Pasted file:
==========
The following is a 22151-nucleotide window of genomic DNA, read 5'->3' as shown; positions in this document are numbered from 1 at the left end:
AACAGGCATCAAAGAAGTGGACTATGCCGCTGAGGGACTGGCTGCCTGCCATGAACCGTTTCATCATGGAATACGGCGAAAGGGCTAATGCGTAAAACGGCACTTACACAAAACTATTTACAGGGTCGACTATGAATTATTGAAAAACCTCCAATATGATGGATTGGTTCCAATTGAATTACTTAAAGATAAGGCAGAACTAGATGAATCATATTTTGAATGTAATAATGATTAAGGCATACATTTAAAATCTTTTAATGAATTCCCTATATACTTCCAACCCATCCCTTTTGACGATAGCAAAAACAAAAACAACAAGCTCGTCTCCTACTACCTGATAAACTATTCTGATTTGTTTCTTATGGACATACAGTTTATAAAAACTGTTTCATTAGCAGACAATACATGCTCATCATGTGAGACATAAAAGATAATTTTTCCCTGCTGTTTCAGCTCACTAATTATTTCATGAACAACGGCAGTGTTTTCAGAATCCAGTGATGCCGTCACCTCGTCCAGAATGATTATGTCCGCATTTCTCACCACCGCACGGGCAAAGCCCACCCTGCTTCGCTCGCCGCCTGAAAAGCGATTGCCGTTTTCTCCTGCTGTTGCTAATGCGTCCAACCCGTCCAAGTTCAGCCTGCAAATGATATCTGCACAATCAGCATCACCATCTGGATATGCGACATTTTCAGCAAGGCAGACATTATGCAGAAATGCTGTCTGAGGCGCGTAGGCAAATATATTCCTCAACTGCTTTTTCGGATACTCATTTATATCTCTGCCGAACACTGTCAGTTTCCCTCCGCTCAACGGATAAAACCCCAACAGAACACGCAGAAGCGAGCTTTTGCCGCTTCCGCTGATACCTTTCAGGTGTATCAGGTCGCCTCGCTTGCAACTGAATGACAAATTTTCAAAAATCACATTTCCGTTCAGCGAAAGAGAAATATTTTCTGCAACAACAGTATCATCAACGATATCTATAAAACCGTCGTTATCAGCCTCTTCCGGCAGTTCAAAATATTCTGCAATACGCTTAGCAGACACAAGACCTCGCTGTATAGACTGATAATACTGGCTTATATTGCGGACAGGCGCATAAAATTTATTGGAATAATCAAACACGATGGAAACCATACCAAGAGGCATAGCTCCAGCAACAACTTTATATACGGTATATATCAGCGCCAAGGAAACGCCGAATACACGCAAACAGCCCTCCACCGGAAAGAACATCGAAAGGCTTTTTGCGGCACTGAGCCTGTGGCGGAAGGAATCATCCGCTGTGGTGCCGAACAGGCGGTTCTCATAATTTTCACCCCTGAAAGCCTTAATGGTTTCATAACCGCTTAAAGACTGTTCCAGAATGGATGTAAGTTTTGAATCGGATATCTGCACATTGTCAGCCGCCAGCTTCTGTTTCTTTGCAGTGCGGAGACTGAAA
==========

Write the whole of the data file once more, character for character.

The following is a 22151-nucleotide window of genomic DNA, read 5'->3' as shown; positions in this document are numbered from 1 at the left end:
AACAGGCATCAAAGAAGTGGACTATGCCGCTGAGGGACTGGCTGCCTGCCATGAACCGTTTCATCATGGAATACGGCGAAAGGGCTAATGCGTAAAACGGCACTTACACAAAACTATTTACAGGGTCGACTATGAATTATTGAAAAACCTCCAATATGATGGATTGGTTCCAATTGAATTACTTAAAGATAAGGCAGAACTAGATGAATCATATTTTGAATGTAATAATGATTAAGGCATACATTTAAAATCTTTTAATGAATTCCCTATATACTTCCAACCCATCCCTTTTGACGATAGCAAAAACAAAAACAACAAGCTCGTCTCCTACTACCTGATAAACTATTCTGATTTGTTTCTTATGGACATACAGTTTATAAAAACTGTTTCATTAGCAGACAATACATGCTCATCATGTGAGACATAAAAGATAATTTTTCCCTGCTGTTTCAGCTCACTAATTATTTCATGAACAACGGCAGTGTTTTCAGAATCCAGTGATGCCGTCACCTCGTCCAGAATGATTATGTCCGCATTTCTCACCACCGCACGGGCAAAGCCCACCCTGCTTCGCTCGCCGCCTGAAAAGCGATTGCCGTTTTCTCCTGCTGTTGCTAATGCGTCCAACCCGTCCAAGTTCAGCCTGCAAATGATATCTGCACAATCAGCATCACCATCTGGATATGCGACATTTTCAGCAAGGCAGACATTATGCAGAAATGCTGTCTGAGGCGCGTAGGCAAATATATTCCTCAACTGCTTTTTCGGATACTCATTTATATCTCTGCCGAACACTGTCAGTTTCCCTCCGCTCAACGGATAAAACCCCAACAGAACACGCAGAAGCGAGCTTTTGCCGCTTCCGCTGATACCTTTCAGGTGTATCAGGTCGCCTCGCTTGCAACTGAATGACAAATTTTCAAAAATCACATTTCCGTTCAGCGAAAGAGAAATATTTTCTGCAACAACAGTATCATCAACGATATCTATAAAACCGTCGTTATCAGCCTCTTCCGGCAGTTCAAAATATTCTGCAATACGCTTAGCAGACACAAGACCTCGCTGTATAGACTGATAATACTGGCTTATATTGCGGACAGGCGCATAAAATTTATTGGAATAATCAAACACGATGGAAACCATACCAAGAGGCATAGCTCCAGCAACAACTTTATATACGGTATATATCAGCGCCAAGGAAACGCCGAATACACGCAAACAGCCCTCCACCGGAAAGAACATCGAAAGGCTTTTTGCGGCACTGAGCCTGTGGCGGAAGGAATCATCCGCTGTGGTGCCGAACAGGCGGTTCTCATAATTTTCACCCCTGAAAGCCTTAATGGTTTCATAACCGCTTAAAGACTGTTCCAGAATGGATGTAAGTTTTGAATCGGATATCTGCACATTGTCAGCCGCCAGCTTCTGTTTCTTTGCAGTGCGGAGACTGAAA